Tracking Rankings With Google’s Referrer URL
Earlier this year I wrote about the problem of diminishing keyword data and offered a number of solutions to overcome this problem. Today I will highlight one specific method of keyword and position mining – server log files.
These days there is no such thing as an absolute ranking position. Different users will see you on different positions in search result based on any number of factors including algorithm variations, user location, device/platform and personalisation. This means that scraping Google from the same machine and measuring your search visibility isn’t the ideal method.
Let me illustrate what I mean by showing you our own ranking data from two different sources for keyword “SEO” in Google Australia:
The above is a comparison chart of scraped Google results (red) and the raw server log files (green) and is a great example of the difference between what you think is happening and what is actually happening in Google’s search results.
It’s Not All Lost
Most Google searches today are encrypted, however there is still a chunk of non-encrypted search traffic you can mine for data. This includes Internet Explorer users who are not signed into any Google services and Chrome/Firefox users who type in http://www.google.com and search from that point on (without logging in).
Try this query and copy the URL on the first result:
Paste it into a text file and you will see something like this:
Interesting parts of this URL are:
- q=seo%20dejan (search query “seo dejan”)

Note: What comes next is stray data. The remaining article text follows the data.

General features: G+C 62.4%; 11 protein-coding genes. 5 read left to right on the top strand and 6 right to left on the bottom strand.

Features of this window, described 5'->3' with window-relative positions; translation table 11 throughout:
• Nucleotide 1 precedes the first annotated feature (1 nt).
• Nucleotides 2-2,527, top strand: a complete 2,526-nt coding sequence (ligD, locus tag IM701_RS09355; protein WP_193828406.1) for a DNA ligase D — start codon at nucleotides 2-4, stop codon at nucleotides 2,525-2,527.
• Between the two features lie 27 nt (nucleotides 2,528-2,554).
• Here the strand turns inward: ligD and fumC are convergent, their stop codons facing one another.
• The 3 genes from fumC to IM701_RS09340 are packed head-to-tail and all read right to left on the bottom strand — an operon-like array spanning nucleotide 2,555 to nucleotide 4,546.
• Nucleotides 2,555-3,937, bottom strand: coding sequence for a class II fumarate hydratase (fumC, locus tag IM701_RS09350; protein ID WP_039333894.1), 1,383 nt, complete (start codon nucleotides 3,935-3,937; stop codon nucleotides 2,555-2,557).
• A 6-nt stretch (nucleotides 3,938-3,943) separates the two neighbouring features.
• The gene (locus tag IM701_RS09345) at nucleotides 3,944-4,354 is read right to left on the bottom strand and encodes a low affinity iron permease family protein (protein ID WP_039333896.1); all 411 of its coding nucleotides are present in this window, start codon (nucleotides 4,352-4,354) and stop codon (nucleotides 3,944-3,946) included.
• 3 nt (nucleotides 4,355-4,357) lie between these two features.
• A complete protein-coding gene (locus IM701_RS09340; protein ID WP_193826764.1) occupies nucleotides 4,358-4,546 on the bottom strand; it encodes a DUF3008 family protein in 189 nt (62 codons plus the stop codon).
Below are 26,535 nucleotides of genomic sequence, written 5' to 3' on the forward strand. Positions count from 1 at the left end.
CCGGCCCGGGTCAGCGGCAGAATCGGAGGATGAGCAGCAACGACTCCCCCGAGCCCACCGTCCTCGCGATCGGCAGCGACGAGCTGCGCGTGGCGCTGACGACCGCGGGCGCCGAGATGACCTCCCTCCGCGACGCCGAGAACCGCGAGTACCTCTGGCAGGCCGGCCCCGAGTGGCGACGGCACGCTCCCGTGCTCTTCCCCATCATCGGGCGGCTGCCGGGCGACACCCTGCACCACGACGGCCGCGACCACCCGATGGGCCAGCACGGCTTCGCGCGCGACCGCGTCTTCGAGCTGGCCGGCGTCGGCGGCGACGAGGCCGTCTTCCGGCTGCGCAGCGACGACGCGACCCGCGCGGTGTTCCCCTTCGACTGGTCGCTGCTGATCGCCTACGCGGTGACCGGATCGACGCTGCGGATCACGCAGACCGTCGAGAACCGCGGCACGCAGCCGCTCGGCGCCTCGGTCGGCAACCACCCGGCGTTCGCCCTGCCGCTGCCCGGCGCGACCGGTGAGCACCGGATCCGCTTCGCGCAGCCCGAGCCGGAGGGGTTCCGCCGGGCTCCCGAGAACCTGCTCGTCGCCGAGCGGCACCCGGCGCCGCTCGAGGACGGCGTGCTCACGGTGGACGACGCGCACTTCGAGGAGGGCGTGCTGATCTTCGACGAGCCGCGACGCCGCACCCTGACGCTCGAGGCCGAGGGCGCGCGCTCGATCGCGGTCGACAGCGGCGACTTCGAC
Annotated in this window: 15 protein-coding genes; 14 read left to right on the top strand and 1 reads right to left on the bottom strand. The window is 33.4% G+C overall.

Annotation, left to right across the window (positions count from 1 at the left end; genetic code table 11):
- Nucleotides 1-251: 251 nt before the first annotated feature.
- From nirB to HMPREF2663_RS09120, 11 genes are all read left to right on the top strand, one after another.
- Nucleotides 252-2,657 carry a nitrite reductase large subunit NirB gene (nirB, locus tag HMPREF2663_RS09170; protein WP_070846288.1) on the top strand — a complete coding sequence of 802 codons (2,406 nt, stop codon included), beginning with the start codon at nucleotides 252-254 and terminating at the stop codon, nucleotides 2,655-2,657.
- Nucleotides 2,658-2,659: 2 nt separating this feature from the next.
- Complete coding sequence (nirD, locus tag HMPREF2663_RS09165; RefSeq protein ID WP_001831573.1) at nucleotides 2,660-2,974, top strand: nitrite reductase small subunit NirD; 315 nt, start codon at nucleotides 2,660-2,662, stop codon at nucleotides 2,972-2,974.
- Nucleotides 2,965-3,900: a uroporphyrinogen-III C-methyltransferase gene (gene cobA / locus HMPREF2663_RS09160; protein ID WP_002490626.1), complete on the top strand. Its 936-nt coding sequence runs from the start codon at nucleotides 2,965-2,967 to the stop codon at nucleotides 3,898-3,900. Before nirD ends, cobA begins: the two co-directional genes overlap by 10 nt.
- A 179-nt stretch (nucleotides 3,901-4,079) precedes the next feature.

- cd=1 (ranking position “1”)
Now switch this to https:// search and observe what happens to the URL:
The ranking position is still there (cd=1) but the search query (q) is now gone.
Now that we understand the mechanism let’s reflect on what’s actually available and where it sits.
Getting the Data
Most servers are configured to collect raw access log files and some will allow you to easily access this data. Here’s how to find it in Cpanel for example (Raw Access Logs):
Here’s an example from our own log file:
109.149.xx.xx - - [19/Apr/2013:22:49:41 +1000] "GET /google-link-disavow-complete-guide/ HTTP/1.1" 200 17115 "http://www.google.co.uk/url?sa=t&rct=j&q=where+to+download+google+disavow+doc&source=web&cd=3&ved=0CEgQFjAC&url=http%3A%2F%2Fdejanmarketing.com%2Fgoogle-link-disavow-complete-guide%2F&ei=Nj1xUbbwD4nIPKT8gMAC&usg=AFQjCNHdfYgDAS2DT9MvV-Y7Hz1VZomYAg&sig2=YjxMevNdGpOcODRBcH57hQ" "Mozilla/5.0 (Macintosh; Intel Mac OS X 10_8_3) AppleWebKit/536.28.10 (KHTML, like Gecko) Version/6.0.3 Safari/536.28.10" 351593
In the above example we can see that somebody searched google.co.uk for “where to download google disavow doc” and found this page on position 3.
Like I said earlier, you’re not always blessed with a combination of search phrase and the position, but when you do get them together you need to save that data and consider it in your phrase research and keyword performance tracking.
Naturally you don’t want to be doing this manually for every detected keyword/position combination so it might be a good idea to put together a script which automates the process and compiles the data for you in a format that you can use (e.g. CSV or XML).
We use our own tool which does this for us on a daily basis and are able to track keyword performance through Google’s own search referral URLs:
Additionally we’ve introduced a range of filters (by search engine, keyword, date range…etc):
What I like about it is that it’s completely fresh data and I get to see it soon after the referrer string was added to the log file.
Our development team is currently working on combining server log file data with Google Webmaster Tools keyword reports in order to improve accuracy of search visibility and keyword performance. This will be done without acquiring ranking data in ‘traditional ways’ (read: SERP scraping).
Another interesting way of dealing with the disappearing keyword data was proposed by Alistair Lattimore and is based on attributing keywords to encrypted traffic based on page content. We’re considering this option as well, though it will probably involve creation and maintenance of a ‘mini index’ for each website we wish to track.
I’d love to hear your thoughts and and experience with keyword performance tracking and how you measure search visibility.